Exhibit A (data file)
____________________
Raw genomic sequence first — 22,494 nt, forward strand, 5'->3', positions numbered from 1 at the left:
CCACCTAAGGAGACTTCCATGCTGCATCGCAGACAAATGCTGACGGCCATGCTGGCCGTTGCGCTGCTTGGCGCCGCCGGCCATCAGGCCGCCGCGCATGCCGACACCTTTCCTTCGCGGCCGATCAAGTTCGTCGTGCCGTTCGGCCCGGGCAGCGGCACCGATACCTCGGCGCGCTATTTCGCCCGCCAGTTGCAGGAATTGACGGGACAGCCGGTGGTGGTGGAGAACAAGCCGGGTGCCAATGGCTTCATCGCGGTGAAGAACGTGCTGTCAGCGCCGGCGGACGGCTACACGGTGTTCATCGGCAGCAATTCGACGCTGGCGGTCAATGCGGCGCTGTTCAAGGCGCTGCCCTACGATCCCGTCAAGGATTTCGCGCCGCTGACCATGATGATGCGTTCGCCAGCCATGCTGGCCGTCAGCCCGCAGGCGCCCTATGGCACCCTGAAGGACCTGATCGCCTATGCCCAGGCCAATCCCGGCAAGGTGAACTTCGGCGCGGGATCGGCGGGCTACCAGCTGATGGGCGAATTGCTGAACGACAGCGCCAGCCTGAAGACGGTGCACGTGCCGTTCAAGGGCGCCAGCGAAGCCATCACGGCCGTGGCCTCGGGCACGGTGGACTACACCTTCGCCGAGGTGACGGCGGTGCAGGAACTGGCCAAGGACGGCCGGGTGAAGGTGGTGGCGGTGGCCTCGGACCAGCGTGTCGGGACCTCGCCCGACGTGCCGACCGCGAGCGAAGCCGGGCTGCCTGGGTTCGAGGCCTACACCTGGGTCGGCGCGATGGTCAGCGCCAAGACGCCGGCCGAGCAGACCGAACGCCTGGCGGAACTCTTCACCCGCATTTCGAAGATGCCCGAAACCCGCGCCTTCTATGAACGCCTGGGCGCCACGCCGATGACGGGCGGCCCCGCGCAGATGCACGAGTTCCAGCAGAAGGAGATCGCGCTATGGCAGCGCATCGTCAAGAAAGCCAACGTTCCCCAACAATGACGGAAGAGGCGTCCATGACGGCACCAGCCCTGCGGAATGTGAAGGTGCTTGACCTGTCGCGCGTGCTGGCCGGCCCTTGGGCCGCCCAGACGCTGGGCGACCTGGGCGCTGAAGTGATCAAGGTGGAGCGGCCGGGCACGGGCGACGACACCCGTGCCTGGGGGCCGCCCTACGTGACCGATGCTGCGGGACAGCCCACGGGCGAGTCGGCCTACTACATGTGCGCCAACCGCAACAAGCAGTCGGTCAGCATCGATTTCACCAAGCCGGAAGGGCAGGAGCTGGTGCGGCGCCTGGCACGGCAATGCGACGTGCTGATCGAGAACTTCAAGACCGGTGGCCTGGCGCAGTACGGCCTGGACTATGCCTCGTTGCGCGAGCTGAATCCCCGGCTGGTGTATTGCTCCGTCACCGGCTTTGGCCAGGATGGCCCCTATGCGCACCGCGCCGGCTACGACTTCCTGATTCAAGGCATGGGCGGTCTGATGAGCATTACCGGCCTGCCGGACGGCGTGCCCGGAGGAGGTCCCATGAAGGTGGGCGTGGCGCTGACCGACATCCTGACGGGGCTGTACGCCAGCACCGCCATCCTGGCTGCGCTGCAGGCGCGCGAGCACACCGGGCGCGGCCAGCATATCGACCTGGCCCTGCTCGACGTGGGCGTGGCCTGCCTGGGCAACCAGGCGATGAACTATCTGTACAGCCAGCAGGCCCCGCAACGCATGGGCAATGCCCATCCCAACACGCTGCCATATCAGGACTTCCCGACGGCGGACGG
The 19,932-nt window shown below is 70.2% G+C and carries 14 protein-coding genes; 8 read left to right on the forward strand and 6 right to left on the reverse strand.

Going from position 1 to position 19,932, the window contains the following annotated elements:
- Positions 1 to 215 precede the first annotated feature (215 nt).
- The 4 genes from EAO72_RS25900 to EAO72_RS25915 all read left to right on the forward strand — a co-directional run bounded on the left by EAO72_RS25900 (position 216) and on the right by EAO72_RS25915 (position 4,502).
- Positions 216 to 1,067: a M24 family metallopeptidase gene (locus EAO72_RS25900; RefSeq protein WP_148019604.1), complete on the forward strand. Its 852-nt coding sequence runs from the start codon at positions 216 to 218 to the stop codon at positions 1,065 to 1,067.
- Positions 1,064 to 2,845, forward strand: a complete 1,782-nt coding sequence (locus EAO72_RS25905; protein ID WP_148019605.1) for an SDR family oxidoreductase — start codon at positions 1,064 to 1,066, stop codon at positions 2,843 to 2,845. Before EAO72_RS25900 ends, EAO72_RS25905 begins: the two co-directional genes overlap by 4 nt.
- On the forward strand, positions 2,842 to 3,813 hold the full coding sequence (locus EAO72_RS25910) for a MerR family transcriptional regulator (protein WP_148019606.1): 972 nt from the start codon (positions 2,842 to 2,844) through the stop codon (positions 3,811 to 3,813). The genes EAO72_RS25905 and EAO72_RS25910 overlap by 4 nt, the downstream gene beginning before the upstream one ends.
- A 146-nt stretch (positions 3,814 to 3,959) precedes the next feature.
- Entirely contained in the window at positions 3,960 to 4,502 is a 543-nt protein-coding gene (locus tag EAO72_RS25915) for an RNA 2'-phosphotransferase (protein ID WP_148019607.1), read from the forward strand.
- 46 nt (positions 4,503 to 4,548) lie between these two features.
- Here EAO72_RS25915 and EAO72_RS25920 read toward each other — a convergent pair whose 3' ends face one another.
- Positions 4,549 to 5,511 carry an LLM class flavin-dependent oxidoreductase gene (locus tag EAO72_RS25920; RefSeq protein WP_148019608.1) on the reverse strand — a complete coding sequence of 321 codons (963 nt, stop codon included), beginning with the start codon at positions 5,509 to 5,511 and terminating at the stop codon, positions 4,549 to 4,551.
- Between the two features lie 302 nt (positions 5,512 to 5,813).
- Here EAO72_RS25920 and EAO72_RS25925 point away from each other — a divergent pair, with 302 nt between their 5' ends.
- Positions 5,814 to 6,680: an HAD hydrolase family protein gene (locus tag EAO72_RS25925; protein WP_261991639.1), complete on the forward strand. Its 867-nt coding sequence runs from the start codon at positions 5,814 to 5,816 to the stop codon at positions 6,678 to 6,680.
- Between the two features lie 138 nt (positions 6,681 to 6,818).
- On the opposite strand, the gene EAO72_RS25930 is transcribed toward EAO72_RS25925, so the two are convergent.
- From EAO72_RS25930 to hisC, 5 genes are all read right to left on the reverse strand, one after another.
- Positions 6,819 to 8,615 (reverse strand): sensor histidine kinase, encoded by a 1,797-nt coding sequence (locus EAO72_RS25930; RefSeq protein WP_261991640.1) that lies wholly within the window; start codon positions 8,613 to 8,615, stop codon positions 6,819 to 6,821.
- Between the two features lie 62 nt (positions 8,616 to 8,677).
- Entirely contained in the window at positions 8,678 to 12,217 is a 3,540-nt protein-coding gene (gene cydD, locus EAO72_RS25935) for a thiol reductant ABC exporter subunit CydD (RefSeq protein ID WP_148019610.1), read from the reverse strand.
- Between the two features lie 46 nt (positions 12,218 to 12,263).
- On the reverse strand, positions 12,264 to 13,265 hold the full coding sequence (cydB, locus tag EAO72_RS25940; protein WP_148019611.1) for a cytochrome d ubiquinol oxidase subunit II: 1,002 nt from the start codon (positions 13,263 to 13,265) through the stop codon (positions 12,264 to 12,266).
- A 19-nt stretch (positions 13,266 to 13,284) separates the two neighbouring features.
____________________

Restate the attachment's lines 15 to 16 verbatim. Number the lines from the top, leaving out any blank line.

- Between the two features lie 302 nt (positions 5,512 to 5,813).
- Here EAO72_RS25920 and EAO72_RS25925 point away from each other — a divergent pair, with 302 nt between their 5' ends.